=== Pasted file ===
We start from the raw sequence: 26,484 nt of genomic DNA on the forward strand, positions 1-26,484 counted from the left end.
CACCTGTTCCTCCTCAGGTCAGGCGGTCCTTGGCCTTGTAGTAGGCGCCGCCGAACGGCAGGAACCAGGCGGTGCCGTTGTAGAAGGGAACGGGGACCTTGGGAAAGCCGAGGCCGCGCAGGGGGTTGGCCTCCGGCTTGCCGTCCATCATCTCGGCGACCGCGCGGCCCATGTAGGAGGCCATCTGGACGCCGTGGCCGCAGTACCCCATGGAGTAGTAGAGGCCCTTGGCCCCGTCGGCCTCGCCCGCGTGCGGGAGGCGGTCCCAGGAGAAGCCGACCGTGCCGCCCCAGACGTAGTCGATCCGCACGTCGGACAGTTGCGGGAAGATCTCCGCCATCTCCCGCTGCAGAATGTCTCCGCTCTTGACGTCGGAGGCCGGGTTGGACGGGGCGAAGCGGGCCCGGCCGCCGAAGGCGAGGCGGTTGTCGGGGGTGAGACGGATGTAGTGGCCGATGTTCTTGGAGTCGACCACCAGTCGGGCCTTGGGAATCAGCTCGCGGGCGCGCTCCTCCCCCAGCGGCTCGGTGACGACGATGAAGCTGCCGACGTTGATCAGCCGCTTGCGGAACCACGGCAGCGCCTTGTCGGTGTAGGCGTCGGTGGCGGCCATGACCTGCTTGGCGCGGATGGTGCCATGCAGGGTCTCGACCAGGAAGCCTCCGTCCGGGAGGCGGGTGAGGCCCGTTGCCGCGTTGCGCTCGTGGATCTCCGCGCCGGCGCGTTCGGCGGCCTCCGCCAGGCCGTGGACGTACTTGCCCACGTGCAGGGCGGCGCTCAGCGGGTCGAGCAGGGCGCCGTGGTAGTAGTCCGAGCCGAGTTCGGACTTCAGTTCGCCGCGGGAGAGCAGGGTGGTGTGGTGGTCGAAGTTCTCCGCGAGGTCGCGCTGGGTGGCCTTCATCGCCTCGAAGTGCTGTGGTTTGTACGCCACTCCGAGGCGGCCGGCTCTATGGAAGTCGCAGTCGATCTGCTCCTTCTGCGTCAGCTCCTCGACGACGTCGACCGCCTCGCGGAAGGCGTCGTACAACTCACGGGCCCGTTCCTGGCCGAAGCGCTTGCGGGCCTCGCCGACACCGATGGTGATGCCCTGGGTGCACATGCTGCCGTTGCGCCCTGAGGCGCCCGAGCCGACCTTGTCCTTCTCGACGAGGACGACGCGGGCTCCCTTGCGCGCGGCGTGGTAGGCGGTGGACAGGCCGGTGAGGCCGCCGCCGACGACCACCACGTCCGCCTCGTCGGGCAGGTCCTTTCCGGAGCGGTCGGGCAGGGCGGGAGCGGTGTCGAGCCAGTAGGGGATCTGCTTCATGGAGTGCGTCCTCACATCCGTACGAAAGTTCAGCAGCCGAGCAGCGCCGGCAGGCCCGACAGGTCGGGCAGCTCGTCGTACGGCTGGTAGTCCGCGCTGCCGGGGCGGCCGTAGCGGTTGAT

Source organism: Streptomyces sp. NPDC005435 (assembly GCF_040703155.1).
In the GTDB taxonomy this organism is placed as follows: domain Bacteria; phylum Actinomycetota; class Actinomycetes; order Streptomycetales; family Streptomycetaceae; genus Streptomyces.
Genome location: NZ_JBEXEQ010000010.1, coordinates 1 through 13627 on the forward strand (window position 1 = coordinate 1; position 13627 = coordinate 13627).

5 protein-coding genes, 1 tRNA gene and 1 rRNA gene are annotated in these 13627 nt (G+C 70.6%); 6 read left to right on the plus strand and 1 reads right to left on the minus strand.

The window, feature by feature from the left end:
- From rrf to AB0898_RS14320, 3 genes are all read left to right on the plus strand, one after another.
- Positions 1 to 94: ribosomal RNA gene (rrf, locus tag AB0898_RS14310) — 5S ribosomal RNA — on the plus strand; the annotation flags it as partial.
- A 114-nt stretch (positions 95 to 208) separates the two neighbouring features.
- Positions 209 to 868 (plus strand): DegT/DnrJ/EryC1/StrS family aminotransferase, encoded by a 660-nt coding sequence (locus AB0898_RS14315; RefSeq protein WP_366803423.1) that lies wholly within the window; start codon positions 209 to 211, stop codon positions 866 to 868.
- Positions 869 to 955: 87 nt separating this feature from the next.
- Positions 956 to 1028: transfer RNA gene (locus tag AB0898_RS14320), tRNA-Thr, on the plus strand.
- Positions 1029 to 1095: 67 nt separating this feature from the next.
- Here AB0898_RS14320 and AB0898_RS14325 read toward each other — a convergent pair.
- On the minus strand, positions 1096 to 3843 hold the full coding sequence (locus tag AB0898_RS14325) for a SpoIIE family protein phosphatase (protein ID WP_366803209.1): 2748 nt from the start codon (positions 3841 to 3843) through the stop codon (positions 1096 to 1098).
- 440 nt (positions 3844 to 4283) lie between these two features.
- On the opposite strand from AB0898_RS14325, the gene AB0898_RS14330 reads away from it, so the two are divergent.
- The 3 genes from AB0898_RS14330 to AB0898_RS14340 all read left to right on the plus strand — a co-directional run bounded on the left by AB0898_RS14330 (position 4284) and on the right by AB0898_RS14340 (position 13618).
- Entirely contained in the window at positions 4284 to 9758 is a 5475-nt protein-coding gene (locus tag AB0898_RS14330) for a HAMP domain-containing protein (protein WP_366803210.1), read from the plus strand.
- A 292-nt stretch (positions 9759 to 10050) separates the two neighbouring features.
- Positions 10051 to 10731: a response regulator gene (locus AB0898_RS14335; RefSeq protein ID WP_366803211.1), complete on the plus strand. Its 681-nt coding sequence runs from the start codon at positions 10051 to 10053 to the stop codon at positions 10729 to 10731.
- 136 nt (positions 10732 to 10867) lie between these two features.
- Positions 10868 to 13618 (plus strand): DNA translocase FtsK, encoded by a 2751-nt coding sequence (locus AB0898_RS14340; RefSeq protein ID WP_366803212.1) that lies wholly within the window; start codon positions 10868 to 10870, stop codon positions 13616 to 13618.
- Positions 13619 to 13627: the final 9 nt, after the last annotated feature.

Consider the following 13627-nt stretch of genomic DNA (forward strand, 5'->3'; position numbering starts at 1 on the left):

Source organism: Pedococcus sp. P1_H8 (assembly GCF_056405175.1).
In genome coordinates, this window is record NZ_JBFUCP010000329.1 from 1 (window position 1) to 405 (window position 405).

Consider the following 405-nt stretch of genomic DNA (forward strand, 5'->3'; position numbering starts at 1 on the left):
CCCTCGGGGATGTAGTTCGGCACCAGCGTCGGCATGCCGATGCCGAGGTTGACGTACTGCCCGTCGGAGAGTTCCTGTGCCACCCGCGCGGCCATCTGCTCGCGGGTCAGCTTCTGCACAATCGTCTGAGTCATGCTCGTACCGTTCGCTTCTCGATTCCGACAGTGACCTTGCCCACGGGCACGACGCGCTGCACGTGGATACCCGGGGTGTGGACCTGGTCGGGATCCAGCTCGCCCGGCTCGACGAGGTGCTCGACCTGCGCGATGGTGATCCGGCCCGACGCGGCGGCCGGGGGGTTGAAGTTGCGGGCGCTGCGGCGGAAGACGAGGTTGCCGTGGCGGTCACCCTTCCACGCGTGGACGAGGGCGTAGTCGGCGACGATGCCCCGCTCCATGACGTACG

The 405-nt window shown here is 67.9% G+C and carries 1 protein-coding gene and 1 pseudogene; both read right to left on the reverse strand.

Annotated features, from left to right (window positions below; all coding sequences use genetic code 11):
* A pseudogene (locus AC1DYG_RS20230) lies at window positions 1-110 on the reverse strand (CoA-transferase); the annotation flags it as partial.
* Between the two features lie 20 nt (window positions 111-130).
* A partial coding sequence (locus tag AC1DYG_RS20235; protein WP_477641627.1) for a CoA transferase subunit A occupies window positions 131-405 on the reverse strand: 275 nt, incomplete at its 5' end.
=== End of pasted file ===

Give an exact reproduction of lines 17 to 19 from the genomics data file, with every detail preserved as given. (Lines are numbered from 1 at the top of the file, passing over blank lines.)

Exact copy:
- 440 nt (positions 3844 to 4283) lie between these two features.
- On the opposite strand from AB0898_RS14325, the gene AB0898_RS14330 reads away from it, so the two are divergent.
- The 3 genes from AB0898_RS14330 to AB0898_RS14340 all read left to right on the plus strand — a co-directional run bounded on the left by AB0898_RS14330 (position 4284) and on the right by AB0898_RS14340 (position 13618).